It was a black day for Indonesia when in 2010 Finance Minister Sri Mulyani Indrawati was hounded out of government over her handling of the Bank Century rescue of late 2008. For she is, by some distance, one of the most impressive politicians/financial technocrats to have come from Southeast Asia in recent memory. Consequently, when on 27th July President Jokowi announced that he had lured her back from the World Bank to resume office at the Ministry of Finance, it was easy to feel renewed optimism about Indonesia.
Financial markets anticipated it, with:
the Jakarta Composite Index up 12% since the end of June, a move which has been largely attributed to the advance rumours of Sri Mulyani’s imminent return;
10yr government bond yields falling to 6.85%, the lowest since June 2013, whilst
the currency has remained stable against the dollar.
But Sri Mulyani would be the first to acknowledge that there is a limit to how much difference one person can make - no matter how clear eyed and determined they may be. What is the state of Indonesia’s economic fundamentals which greet her? At best, they are modestly encouraging, but they have not yet fulfilled their promise of breaking through to something better.
The details of 2Q GDP show some of the promise. In real terms, 2Q GDP rose 5.2% yoy, which was the fastest since 4Q13, but this was flattered by a relatively weak base of comparison. Growth was entirely domestically-led, with private consumption rising 5% yoy, accounting for 2.71pps of growth, gross fixed capital investment rising 5.1%, accounting for 1.61pps of growth, and government consumption rising 6.3% yoy, accounting for 49bps of growth. Exports of goods and services fell 2.7% yoy and imports fell 3%, with the result that net exports made effectively no contribution to growth.
In industry terms, growth was led by finance/insurance which rose 13.5% yoy, infocomms +8.5%, business services +7.6% and ‘other services’ +7.9%. Meanwhile, manufacturing rose only 4.7% yoy, agriculture expanded 3.2% and mining/quarrying actually fell 0.7% yoy.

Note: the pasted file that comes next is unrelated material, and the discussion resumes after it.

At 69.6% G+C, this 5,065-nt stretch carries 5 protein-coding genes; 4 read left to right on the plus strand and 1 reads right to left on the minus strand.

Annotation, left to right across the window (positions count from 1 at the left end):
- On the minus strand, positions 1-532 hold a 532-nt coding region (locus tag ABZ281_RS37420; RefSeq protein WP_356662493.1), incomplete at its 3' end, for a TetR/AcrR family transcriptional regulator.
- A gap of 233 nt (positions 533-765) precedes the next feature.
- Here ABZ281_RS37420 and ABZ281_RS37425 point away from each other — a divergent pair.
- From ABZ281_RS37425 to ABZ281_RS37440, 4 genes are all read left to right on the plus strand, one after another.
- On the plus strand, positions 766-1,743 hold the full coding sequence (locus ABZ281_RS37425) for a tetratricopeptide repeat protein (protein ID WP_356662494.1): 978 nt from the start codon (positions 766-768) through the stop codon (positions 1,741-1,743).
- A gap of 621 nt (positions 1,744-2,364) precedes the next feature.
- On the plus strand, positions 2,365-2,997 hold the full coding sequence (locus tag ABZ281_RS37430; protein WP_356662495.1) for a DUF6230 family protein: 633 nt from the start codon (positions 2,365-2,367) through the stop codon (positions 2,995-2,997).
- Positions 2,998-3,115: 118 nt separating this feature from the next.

All of this is unexceptionable - goodish without suggesting any great underlying momentum. And the same is true of trends in return on capital. In nominal terms, Indonesia grew 7.6% yoy in 2Q or 8.4% on a 12ma, with the underlying rate still slowing. Meanwhile, by my estimate (generated by depreciating all nominal gross fixed capital formation over a 10yr period), Indonesia’s capital stock is currently growing by 12.7% yoy. This means that asset turns, and most likely return on capital, are still slowing, as they have been consistently since late 2008. More, in the absence of a very sharp surge in nominal growth, there is no realistic expectation that my ROC directional indicator will bottom out in the short or medium term.
Once again, there are hints that progress might be possible: the fall in monetary velocity (nominal GDP/M2) which has been ongoing since 2011, does appear to have bottomed out. However, this is almost entirely a function of slowing monetary growth, with M2 slowing to 7.8% yoy in 2Q16. This is the slowest growth since 2004, and contrasts with the persistent double digit M2 growth seen between 2005 and late 2015. Whilst this new stability in monetary velocity suggests improved monetary discipline, it does not necessarily suggest any imminent acceleration in nominal GDP growth.
On the other hand, this improved monetary discipline has tamed Indonesia’s inflation: by July, CPI had slowed to 3.2% yoy, and whilst this looks likely to be about as low as it will get in the coming year, current trends point to inflation remaining contained at or just under 4%. As a result, current 10yr yields of around 6.85% still look generous.
The biggest fillip for bond yields would be for Indonesia’s private sector finally to run a savings surplus, which would oblige Indonesia’s banking system to be net purchasers of government bonds. Indonesia’s private sector developed a minor savings deficit in 2012, which widened to a deficit worth 2.7% of GDP in 2013. Since then, the private sector’s net call on the financial system to generate a cashflow for them has lessened, but never quite disappears. In the 12m to 1Q16, that deficit narrowed to just 0.7% of GDP. By my estimate, it remained there in the 12m to June 2016.
It is not just that these fluctuations have not yet been sufficient to allow the private sector to develop a savings surplus, but in addition, it seems that those fluctuations continue to reflect movements in the commodity cycle, and, specifically in Indonesia’s overall terms of trade. Whilst these are no longer deteriorating, as they were as the commodities super-cycle waned, there is no sign yet that they are improving, or, indeed, are likely to improve any time soon. In fact, if commodity prices are thought once again to be falling, we should expect Indonesia’s terms of trade to deteriorate slightly, and the longed-for arrival of a private sector savings surplus to be delayed once more.
None of this is to counsel despair about Indonesia’s prospects: in many ways Sri Mulyani returns to an economy which is in significant respects more stable than in recent history. But from stability to a new tempo of economic growth requires more, and at present the fundamentals of economic growth do not suggest it.